The trial court stated its desire to provide plaintiff with the same economic comfort and security as she enjoyed during her marriage to defendant. The trial court also noted defendant's status as a practicing dentist earning substantial income and well able to provide for the plaintiff's support. The trial court ordered defendant to pay alimony in gross in an amount of $79,200, payable at the rate of $600 a month for 11 years. In addition, the trial court ordered defendant to obtain life insurance to secure the alimony amount balance, to legally assume the joint debts of the marriage, and to pay $2,000 of plaintiff's legal expenses.

Defendant contends that the award of alimony in gross was improper under the circumstances. Plaintiff disagrees, contending that the alimony in gross award was appropriate, but, in addition, asks that the award be increased because of her equitable claim that she is entitled to a share of defendant's assets. This claim is premised on the alleged agreement made between the parties prior to defendant's return to college.

The granting alimony in gross pursuant to a divorce decree is provided for by sections 17 and 18 of the Divorce Act (Ill. Rev. Stat. 1975, ch. 40, pars. 18, 19) and not by general equitable powers. (Hall v. Hall (1976), 43 Ill. App.3d 97, 356 N.E.2d 1156; Debrey v. Debrey (1971), 132 Ill. App.2d 1072, 270 N.E.2d 43.) Section 17 empowers a trial court to compel the transfer of property upon the requesting spouse's allegation and proof of an equitable interest or ownership in the property claimed. Section 18 provides in pertinent part:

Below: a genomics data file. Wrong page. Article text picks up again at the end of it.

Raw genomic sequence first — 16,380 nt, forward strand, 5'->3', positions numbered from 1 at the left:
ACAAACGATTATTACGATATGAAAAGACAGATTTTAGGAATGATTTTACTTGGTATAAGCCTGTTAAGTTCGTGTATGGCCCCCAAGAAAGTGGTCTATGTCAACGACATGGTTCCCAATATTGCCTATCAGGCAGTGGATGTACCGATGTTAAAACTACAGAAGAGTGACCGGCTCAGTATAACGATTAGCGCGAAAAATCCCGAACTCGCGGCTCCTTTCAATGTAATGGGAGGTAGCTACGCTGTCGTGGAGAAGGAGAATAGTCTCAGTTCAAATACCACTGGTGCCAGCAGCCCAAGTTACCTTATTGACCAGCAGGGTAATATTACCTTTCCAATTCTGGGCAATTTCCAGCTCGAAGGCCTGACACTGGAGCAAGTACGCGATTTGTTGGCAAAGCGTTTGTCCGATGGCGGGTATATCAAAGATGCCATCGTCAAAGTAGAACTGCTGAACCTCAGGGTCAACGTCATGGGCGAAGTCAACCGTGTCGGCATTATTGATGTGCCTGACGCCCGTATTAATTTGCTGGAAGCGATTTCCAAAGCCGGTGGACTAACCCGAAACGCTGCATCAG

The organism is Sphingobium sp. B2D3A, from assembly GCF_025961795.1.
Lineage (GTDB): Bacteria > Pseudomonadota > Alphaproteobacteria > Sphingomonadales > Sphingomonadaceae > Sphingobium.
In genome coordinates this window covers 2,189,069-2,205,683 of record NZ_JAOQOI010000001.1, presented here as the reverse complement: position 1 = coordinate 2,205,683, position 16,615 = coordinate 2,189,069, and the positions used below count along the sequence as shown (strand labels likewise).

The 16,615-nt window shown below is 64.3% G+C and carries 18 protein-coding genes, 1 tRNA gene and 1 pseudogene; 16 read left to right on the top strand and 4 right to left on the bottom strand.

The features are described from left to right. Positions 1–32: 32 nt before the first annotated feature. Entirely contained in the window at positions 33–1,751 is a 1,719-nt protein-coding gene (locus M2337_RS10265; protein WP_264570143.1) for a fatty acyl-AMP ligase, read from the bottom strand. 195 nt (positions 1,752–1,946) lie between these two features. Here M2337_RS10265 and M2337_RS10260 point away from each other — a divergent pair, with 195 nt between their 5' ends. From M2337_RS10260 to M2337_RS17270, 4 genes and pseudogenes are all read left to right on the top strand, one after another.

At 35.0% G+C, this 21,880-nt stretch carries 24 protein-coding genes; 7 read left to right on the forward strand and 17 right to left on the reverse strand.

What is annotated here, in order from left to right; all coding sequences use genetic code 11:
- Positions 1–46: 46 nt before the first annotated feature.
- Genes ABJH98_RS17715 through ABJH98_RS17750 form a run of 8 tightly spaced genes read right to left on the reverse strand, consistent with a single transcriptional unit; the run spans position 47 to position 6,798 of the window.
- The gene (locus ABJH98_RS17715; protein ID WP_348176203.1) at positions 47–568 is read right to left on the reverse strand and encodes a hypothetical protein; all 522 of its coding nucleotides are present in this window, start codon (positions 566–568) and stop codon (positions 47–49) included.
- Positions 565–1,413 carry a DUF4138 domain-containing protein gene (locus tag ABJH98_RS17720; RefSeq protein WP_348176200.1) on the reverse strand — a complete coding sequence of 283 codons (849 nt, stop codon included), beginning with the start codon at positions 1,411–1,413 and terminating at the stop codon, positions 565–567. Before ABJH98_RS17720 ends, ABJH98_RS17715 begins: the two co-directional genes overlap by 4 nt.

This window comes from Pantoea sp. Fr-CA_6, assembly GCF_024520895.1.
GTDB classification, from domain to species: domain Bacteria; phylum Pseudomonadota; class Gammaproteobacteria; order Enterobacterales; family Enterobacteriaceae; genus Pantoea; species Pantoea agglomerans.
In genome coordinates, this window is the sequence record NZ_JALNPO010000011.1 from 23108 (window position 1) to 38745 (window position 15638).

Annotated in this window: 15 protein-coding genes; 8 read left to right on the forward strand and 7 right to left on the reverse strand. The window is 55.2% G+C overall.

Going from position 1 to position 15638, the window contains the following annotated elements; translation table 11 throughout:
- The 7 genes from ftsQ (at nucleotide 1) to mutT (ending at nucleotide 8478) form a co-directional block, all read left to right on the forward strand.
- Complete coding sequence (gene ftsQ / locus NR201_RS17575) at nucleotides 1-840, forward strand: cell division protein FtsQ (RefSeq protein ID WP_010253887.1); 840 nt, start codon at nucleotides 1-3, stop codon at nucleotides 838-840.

"When a divorce is decreed, the court may make such order touching the alimony and maintenance of the wife or husband, * * * as, from the circumstances of the parties and the nature of the case, shall be fit, reasonable and just * * *. The court may order the husband or wife, as the case may be, to pay to the other party such sum of money, or convey to the party such real or personal property, payable or to be conveyed either in gross or by installments as settlement in lieu of alimony, as the court deems equitable." Ill. Rev. Stat. 1975, ch. 40, par. 19.